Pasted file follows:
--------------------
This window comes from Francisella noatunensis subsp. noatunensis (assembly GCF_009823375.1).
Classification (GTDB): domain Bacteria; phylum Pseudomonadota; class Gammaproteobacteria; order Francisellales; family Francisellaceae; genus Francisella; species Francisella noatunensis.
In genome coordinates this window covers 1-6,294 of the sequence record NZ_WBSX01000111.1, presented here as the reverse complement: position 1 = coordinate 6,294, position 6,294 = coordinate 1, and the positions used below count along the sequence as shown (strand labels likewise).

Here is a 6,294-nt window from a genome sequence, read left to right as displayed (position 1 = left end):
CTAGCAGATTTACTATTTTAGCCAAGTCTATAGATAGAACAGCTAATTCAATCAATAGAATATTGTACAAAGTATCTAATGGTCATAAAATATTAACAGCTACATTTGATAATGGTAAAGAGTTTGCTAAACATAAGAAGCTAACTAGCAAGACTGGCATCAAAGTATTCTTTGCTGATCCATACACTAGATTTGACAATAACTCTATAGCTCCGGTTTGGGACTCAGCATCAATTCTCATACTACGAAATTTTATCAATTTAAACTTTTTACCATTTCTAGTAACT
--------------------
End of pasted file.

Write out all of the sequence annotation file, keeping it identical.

This window comes from Francisella noatunensis subsp. noatunensis (assembly GCF_009823375.1).
Classification (GTDB): domain Bacteria; phylum Pseudomonadota; class Gammaproteobacteria; order Francisellales; family Francisellaceae; genus Francisella; species Francisella noatunensis.
In genome coordinates this window covers 1-6,294 of the sequence record NZ_WBSX01000111.1, presented here as the reverse complement: position 1 = coordinate 6,294, position 6,294 = coordinate 1, and the positions used below count along the sequence as shown (strand labels likewise).

Here is a 6,294-nt window from a genome sequence, read left to right as displayed (position 1 = left end):
CTAGCAGATTTACTATTTTAGCCAAGTCTATAGATAGAACAGCTAATTCAATCAATAGAATATTGTACAAAGTATCTAATGGTCATAAAATATTAACAGCTACATTTGATAATGGTAAAGAGTTTGCTAAACATAAGAAGCTAACTAGCAAGACTGGCATCAAAGTATTCTTTGCTGATCCATACACTAGATTTGACAATAACTCTATAGCTCCGGTTTGGGACTCAGCATCAATTCTCATACTACGAAATTTTATCAATTTAAACTTTTTACCATTTCTAGTAACT